Observations on the French…
Wednesday was a busy day, starting with Albert in the morning for our weekly conversation exchange. He was just back from the long weekend in Normandy. And he brought me a present! Some file folders (have I told you about the wonderful French file folders? I told him that we can’t get them in the states and I love them – he’s brought me 4 now!) and a tin of butter biscuits from Normandy with D Day on the top.
WWII and the French are somewhat of a mystery to me. One of my French language sites, www.commeunefrancaise.com had a video specifically on WWII on May 8. She warned people to be diplomatic about the war and that the French people don’t like to speak of it. OK. I was thinking of painful memories. And I have gone to the Churchill De Gaulle exposition at the Musee de l’Armee. No love lost between them. And recently reread the Herman Wolk Winds of War and War and Remembrance with its perspective of Roosevelt and De Gaulle. And then, of course, Is Paris Burning? And a few days ago I finished Suite Francaise. Hmmm. I am certain there are better more informed history buffs and scholars in my readership than I am. But what’s the psyche of a country that has been invaded multiple times? And had to live through Vichy France? And changed the Allied timing to liberate Paris to one of De Gaulle’s timing? I grew up in a country that honored the vets of WWII. We tell the stories, make the films, John Wayne-ho. And here I am encouraged to not talk about it? In fact, the quick conversation I did have with a Frenchman about WWII was almost at a whisper. At his initiation. More to ponder.
But let me say, I am changing my mind about the French and the topic of rudeness/nicety/gratitude. I have noticed and shared the story about not saying Merci so often with a number of other French folks. And all strongly support saying Thank You. And now that I am more fluent in French, I am starting to initiate conversations with strangers – and they are nice people. Reserved at first, and formal. But nice. Now I am not ready to back track on the “getting involved” question as I still think that’s more an American trait! And I reserve the right to change my opinion in the future. 🙂
Several years ago I sat next to a consultant from one of the Big ? the accounting/consulting firms… used to be a bigger number and now there may be only 2-3. Anyway, one of the big ones. She consulted on intellectual property rights and worked all over the globe. She was just finishing 2 years in Paris. She shared an observation with me. She said that the French took longer to get to know you, but once you get past that reserve, she thought they were closer more connected friends than any she had in the States. I don’t know about that yet – time will tell.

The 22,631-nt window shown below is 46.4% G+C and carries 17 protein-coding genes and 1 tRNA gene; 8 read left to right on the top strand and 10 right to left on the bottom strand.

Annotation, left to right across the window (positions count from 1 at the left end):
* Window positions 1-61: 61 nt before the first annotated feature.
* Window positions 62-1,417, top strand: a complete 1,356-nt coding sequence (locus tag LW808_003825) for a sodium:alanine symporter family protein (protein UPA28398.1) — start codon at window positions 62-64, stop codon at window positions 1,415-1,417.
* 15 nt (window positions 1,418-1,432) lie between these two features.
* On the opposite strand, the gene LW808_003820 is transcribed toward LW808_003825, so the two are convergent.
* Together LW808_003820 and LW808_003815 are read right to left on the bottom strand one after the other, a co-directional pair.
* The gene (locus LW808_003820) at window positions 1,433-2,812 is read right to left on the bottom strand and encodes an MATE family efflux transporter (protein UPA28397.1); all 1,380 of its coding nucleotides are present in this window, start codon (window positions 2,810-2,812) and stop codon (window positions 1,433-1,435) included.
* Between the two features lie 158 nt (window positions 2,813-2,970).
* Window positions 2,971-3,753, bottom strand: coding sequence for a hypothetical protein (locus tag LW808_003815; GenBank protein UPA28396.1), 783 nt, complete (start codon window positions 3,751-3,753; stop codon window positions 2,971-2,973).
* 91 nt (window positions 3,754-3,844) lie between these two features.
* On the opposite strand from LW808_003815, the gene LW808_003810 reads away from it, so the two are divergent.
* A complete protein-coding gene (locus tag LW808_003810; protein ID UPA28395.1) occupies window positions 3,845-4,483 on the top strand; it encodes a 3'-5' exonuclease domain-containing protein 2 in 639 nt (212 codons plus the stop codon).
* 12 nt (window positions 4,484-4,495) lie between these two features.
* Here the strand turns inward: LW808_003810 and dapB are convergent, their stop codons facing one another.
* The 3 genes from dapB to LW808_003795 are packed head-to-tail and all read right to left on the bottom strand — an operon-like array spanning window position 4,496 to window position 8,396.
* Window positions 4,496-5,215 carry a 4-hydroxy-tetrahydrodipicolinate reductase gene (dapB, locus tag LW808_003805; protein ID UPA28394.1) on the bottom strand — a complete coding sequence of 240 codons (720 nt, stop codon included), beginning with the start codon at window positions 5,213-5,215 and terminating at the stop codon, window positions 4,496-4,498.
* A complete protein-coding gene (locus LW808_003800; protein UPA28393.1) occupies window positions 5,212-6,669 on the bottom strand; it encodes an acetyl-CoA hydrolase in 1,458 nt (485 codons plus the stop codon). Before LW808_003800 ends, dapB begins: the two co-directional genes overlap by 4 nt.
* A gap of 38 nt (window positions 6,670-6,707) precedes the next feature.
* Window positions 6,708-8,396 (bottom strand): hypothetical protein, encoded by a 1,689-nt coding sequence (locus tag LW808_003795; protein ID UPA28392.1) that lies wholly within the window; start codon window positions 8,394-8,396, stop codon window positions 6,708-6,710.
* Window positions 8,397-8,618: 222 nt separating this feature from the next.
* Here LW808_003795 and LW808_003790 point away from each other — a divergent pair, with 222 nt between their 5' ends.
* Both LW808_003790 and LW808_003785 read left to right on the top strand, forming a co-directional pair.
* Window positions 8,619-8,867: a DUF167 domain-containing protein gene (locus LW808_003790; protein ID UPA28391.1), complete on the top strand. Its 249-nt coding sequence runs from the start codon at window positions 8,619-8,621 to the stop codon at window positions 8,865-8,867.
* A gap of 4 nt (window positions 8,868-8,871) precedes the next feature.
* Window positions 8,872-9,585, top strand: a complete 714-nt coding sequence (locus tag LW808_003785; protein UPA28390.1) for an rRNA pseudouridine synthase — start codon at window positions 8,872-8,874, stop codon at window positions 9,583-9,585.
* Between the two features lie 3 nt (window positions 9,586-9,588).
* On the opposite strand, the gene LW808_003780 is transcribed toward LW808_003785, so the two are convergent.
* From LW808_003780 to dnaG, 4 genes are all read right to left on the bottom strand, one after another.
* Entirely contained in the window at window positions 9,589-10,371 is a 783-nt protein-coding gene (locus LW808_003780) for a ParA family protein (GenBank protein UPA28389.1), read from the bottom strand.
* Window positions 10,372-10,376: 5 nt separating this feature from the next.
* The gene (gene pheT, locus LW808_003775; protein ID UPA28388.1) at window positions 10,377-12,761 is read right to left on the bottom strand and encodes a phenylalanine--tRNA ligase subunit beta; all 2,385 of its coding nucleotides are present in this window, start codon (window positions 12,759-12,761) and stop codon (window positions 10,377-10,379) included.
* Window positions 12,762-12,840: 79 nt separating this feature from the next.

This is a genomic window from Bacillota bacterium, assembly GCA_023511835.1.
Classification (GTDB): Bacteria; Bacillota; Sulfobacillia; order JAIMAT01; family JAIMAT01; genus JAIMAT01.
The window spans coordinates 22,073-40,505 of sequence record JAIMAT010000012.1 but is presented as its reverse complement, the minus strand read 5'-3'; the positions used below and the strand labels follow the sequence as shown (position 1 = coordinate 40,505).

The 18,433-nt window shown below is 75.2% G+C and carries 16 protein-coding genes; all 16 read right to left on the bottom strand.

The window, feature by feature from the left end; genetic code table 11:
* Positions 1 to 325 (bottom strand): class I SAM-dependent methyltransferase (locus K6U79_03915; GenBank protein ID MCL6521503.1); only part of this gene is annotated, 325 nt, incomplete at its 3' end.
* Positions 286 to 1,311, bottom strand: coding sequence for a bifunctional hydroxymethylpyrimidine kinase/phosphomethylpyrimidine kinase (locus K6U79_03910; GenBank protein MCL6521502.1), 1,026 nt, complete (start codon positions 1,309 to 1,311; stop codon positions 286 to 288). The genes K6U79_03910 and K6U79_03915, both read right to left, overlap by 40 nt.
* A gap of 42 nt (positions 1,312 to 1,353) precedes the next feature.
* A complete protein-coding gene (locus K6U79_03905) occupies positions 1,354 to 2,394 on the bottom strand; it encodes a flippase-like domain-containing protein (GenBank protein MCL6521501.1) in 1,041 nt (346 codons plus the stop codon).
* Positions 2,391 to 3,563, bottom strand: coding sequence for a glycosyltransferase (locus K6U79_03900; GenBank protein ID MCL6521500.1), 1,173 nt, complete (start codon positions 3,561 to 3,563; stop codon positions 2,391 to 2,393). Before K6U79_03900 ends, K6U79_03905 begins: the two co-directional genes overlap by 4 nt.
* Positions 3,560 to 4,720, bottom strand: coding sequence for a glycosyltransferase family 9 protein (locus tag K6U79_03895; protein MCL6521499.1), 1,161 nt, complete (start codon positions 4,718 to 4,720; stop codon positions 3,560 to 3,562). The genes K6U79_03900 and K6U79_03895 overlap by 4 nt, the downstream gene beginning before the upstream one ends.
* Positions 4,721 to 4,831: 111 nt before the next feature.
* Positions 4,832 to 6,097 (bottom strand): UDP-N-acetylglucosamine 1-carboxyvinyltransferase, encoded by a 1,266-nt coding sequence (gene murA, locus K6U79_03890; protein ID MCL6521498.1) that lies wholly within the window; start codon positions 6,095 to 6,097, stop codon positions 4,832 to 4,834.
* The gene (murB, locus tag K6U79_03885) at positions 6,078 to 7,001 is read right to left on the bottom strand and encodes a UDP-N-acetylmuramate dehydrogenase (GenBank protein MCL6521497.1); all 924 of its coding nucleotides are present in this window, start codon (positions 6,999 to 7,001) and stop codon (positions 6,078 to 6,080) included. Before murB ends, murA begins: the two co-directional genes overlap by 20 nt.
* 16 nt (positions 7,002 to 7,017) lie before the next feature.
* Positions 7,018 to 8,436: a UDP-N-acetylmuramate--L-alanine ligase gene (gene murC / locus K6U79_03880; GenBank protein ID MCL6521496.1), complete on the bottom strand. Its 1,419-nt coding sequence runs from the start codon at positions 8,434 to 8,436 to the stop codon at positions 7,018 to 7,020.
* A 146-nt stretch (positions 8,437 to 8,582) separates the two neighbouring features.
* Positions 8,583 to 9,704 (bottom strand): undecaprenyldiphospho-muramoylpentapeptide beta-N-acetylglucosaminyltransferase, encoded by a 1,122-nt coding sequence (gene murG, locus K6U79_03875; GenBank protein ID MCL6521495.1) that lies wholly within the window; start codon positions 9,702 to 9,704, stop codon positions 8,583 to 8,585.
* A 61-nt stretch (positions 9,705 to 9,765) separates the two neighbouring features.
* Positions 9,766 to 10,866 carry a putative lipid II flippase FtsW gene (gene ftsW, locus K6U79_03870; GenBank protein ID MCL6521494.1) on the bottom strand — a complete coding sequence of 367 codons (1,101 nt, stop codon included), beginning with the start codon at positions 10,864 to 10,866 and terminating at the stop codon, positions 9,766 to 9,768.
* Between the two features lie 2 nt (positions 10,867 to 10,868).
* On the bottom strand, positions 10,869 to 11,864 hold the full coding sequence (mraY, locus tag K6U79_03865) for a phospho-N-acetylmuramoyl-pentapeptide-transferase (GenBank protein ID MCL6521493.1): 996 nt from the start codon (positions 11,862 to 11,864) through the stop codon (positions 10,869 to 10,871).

But I can say that the expats I meet here are the most open and helpful group of Yanks I have ever met. I so enjoy that Meetup Group. People are eager to meet the new drop-ins. Quickly exchange cards or emails or phone numbers and follow up on the comments to get together in the near future. And everyone is interesting in his or her own way. Yes, we share a common love and desire – for Paris and to be in Paris. And that seems to be enough to develop a friendship – there are no expectations or judgments. Everyone brings an interesting past and exciting future. When I moved to Sacramento years ago, I encountered many “nice” people but clearly they had exactly the right number of friends and didn’t really need to make space for any new ones. Totally opposite here.
Today after conversation with Albert, I went on the Crypt under the plaza of Notre Dame. Albert was sure it would be packed with tourists. But no. I didn’t think so – heck, it’s taken me 8 years to even think about going there. Probably 5 before I even noticed it. It is NOT the place of bones and skulls. This is the archeological site of Roman ruins. And medieval ruins. Walls, stairs, the quay on the Seine – yes it was closer then. Very interesting indeed. I need an engineer to explain to me how a river is transformed into a channel with stone sides. Because back in the day, the Seine had regular old river banks. And there were more islands than just the two. And how do ruins like this get covered over? It had to be 10 feet at least lower than the plaza above. That’s the level of the cathedral. How does it get buried and built upon? And forgotten until someone needs a parking lot? There were great exhibits and drawings showing the transformation of the island. Check out www.paris.3ds.com.
The day ended with a conversation with Elizabeth. And I just chatted away in French without much thought. But I made sense. I look forward to the day when I don’t notice that I am speaking full sentences, full paragraphs of French. Now, when I do, part of me steps aside and, as an observer, jumps up and down in excitement! Hurrah you! Elizabeth gave me her professional assessment tonight – yes, I used to speak in sentences, pausing between each thought to compose. Now I am speaking in paragraphs, getting a complete idea across at once. Still have vocabulary to work on and still need to work on the verbs. The best thing she said, however, was that at times she didn’t hear an accent! That I actually sounded really truly French. (So there, Michel Jouet – French 5 teacher at UCSC who yelled at me every time I said something in class. I dropped out. A French friend said to me – what does he k now about pronunciation? He’s Swiss!!!)
Tomorrow should be a clear day (today was showery off and on – Oh and a true HAIL storm!) and I am off on an adventure to Chateau Malmaison – home of Josephine (of Napoleon fame).